Payments can happen cheaply and easily without banks or credit card companies. This has now been demonstrated – not in the United States but in China. Unlike in the US, where numerous firms feast on fees from handling and processing payments, in China most money flows through mobile phones nearly for free. In 2018 these cashless payments totaled a whopping $41.5 trillion; and 90% were through Alipay and WeChat Pay, a pair of digital ecosystems that blend social media, commerce and banking. According to a May 2018 article in Bloomberg titled “Why China’s Payment Apps Give U.S. Bankers Nightmares“:
“Socialism is a society coming together and taking control of the major centers of economic power: the banks, factories and industries, the major natural resources, the major sources of energy, all the centers of the economy. All the centers of economic power being controlled by society and functioning to work in the benefit of society. If you think that that could come into being as the result of a bunch of people going to the polls and clicking for one candidate, that’s delusional, could never happen.” — Caleb Maupin
President Trump has threatened China’s President Xi that if they don’t meet and talk at the upcoming G20 meetings in Japan, June 29-30, the United States will not soften its tariff war and economic sanctions against Chinese exports and technology.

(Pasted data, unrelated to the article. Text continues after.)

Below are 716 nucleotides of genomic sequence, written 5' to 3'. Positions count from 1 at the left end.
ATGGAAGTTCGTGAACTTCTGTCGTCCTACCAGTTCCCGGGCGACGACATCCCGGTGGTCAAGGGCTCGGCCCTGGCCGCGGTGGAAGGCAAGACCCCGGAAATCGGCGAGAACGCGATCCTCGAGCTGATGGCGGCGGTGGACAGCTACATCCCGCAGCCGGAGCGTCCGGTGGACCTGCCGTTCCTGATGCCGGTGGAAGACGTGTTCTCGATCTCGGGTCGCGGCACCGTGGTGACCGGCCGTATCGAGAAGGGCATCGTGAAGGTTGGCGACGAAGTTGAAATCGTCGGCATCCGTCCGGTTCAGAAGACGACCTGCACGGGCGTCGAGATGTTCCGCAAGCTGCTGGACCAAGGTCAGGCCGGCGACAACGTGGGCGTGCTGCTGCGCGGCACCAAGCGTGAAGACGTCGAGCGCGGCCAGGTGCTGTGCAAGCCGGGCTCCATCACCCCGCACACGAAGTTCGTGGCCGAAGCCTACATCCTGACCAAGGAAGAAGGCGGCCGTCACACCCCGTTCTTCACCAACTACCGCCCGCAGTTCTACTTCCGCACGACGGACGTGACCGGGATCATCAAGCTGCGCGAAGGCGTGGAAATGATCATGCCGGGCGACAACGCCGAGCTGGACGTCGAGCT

“Self-determination is not possible within the capitalist social framework, because the endless pursuit of profits that drives this system only empowers private ownership and the individual appropriation of wealth by design. The end result of this system is massive inequality and inequity.” — Kali Akuno, Jackson Rising: The Struggle for Economic Democracy and Self-Determination in Jackson, Mississippi
Documentary that looks at the concept of the corporation throughout recent history up to its present-day dominance. Since the late 18th century American legal decision that the business corporation organizational model is legally a person, it has become a dominant economic, political and social force around the globe.
“Marxism and Karl Marx taught us there are two classes. There is the bourgeois and the proletariat. There are those who own the major centers of economic power, the factories, the banks, the means of transport, the means of communication and make profits from them. And then there are the rest of us who sell our labor power to those capitalists in order to survive. We get wages, we live by working, we’re proletarians. They live by owning, they’re capitalists.” — Caleb Maupin
This article is excerpted from my new book Banking on the People: Democratizing Money in the Digital Age, available in paperback June 1.
The U.S. federal debt has more than doubled since the 2008 financial crisis, shooting up from $9.4 trillion in mid-2008 to over $22 trillion in April 2019. The debt is never paid off. The government just keeps paying the interest on it, and interest rates are rising.